Dialing for dollars and the law

February 05, 1993

Telephone solicitations are intrusive, annoying and, indeed, intimidating to many people. Even more so when the voice at the other end represents law enforcement officers. Over the past two years, the secretary of state's charities division has taken action against seven fraternal law officer groups.

The Maryland Troopers Association is now under fire again for its phone campaign to sell jellies and food seasonings, plus a bumper sticker that identifies the motorist as a supporter of MTA.

This organization, one of some 70 similar police/trooper/sheriff groups in the state, legally agreed in 1991 to stop its paid solicitors from posing as troopers and from claiming that proceeds were going for charity work. Their new phone script approved by the secretary of state was supposed to avoid those misimpressions.

The MTA argues that people are asked to buy a product, not donate money, and that the only beneficiaries are the 2,000 members and their families. Therefore, the group doesn't have to register with the state, which requires disclosure of how it spends the proceeds, how much it pays professional fund-raisers and other details that help the public decide the worthiness of such solicitations.

The group knows full well that people don't buy their $30 food packages for the products themselves. MTA knows it is the law-enforcement cachet, not the irresistible products, that influences people to buy. You can bet that the Moose lodge or Masonic temple wouldn't come close to making a sale on 10 percent of its calls, like the MTA reportedly does.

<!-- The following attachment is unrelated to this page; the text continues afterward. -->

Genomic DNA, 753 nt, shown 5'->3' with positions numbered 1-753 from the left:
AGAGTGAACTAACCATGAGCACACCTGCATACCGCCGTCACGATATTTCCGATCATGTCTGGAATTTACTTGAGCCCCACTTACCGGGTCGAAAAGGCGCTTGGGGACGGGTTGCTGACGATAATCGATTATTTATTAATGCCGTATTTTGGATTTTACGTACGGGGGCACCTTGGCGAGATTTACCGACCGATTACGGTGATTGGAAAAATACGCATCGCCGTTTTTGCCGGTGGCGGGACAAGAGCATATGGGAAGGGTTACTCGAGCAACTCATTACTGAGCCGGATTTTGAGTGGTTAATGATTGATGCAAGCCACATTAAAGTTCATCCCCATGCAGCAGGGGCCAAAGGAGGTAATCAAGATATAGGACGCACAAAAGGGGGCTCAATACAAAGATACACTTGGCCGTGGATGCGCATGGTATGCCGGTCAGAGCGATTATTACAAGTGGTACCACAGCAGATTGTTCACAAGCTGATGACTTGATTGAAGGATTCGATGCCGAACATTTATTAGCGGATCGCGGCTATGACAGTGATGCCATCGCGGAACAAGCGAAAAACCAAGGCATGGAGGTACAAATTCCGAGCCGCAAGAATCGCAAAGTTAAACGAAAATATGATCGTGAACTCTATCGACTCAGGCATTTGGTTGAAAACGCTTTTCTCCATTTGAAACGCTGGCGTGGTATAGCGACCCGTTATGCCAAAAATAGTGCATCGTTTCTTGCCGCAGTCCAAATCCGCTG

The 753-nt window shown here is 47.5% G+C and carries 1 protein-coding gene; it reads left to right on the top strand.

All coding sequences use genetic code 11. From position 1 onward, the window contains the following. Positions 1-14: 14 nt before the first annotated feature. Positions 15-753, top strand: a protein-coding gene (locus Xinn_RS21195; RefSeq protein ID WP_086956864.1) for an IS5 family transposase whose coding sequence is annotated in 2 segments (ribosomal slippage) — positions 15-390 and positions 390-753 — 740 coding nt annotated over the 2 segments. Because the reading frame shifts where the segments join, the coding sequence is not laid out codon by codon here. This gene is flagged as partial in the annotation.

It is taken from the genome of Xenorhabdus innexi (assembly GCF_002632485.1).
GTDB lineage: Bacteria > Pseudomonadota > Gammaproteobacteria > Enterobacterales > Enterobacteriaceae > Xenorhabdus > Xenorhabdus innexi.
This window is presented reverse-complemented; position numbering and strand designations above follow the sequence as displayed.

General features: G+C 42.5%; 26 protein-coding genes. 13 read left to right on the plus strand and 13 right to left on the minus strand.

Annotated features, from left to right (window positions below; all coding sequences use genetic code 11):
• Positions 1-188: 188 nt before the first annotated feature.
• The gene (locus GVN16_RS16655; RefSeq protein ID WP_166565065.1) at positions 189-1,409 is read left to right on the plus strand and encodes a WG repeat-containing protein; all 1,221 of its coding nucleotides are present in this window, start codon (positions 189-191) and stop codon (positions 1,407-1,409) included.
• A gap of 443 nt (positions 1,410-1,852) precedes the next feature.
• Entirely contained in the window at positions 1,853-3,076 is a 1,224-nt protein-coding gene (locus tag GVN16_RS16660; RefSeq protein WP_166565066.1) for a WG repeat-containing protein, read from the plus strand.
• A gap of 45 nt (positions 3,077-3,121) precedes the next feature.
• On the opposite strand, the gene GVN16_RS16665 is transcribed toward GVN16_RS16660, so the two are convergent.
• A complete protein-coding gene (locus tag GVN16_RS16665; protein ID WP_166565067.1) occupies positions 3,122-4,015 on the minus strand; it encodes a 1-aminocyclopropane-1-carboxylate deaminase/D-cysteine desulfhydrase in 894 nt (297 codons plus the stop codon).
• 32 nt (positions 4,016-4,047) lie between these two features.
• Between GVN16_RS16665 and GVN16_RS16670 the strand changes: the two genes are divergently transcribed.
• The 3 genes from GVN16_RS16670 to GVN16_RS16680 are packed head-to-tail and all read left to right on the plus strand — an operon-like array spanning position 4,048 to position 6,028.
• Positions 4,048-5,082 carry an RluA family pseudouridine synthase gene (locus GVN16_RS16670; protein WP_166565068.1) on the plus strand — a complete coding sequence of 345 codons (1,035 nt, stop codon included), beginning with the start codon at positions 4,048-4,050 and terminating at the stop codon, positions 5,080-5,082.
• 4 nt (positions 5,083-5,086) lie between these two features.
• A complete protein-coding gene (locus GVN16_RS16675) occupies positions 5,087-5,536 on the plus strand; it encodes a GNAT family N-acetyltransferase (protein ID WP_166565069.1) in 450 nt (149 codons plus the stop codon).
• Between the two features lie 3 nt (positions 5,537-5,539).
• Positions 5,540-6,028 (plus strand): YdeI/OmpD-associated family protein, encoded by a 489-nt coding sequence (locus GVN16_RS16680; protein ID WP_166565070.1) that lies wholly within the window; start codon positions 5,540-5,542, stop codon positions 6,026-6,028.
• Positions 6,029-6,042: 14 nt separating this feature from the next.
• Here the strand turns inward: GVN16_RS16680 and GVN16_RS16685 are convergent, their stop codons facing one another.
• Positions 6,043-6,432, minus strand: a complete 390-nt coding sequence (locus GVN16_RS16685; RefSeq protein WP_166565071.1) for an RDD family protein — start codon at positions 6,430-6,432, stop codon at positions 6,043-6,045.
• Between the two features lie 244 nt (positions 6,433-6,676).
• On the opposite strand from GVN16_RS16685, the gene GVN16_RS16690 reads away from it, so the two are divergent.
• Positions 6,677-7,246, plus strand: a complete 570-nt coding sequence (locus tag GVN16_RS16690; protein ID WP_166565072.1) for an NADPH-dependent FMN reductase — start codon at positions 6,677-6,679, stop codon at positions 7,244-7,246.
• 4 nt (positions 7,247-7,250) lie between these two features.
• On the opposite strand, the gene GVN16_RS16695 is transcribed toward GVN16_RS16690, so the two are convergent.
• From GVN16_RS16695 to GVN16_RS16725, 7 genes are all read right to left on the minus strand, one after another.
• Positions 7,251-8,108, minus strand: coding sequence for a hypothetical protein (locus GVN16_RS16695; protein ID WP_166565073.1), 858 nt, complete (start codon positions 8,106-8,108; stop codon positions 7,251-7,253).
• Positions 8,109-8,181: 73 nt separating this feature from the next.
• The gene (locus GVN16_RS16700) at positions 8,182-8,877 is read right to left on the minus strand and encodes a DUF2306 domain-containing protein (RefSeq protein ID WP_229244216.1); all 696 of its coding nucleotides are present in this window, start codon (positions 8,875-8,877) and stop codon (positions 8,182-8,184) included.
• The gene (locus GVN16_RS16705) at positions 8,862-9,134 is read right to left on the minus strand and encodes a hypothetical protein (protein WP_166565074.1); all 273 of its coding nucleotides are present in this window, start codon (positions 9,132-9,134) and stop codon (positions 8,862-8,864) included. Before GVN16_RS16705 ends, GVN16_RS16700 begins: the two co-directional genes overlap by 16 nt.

Other law-enforcement lodges solicit donations for tickets to "holiday shows" for children, or encourage associate ' memberships that provide bumper stickers, presumably for talismanic effect in case of future contact with these law officers.

Whether or not these groups are legally required to register with the secretary of state, they are taking advantage of the public that invests them with their extensive authority and use of force.

Associations of law-enforcement officers, even though private clubs, should not be allowed to solicit the public by telephone for money, whether as a donation or for products. The same principle should apply to other fraternal groups, such as firefighters or teachers, that derive their public standing from government employment.

At the least, the state should amend the law to require registration of financial information by any group that hires telephone solicitors for sales or contributions. Fire and police groups got an exemption to the registration law several years ago.

Secretary of State Winfield M. Kelly Jr. warns the public to check out phone solicitations before buying or contributing. His office makes available to the public financial reports from registered organizations. It's one way to fend off the strong-arming of the public by public servants.

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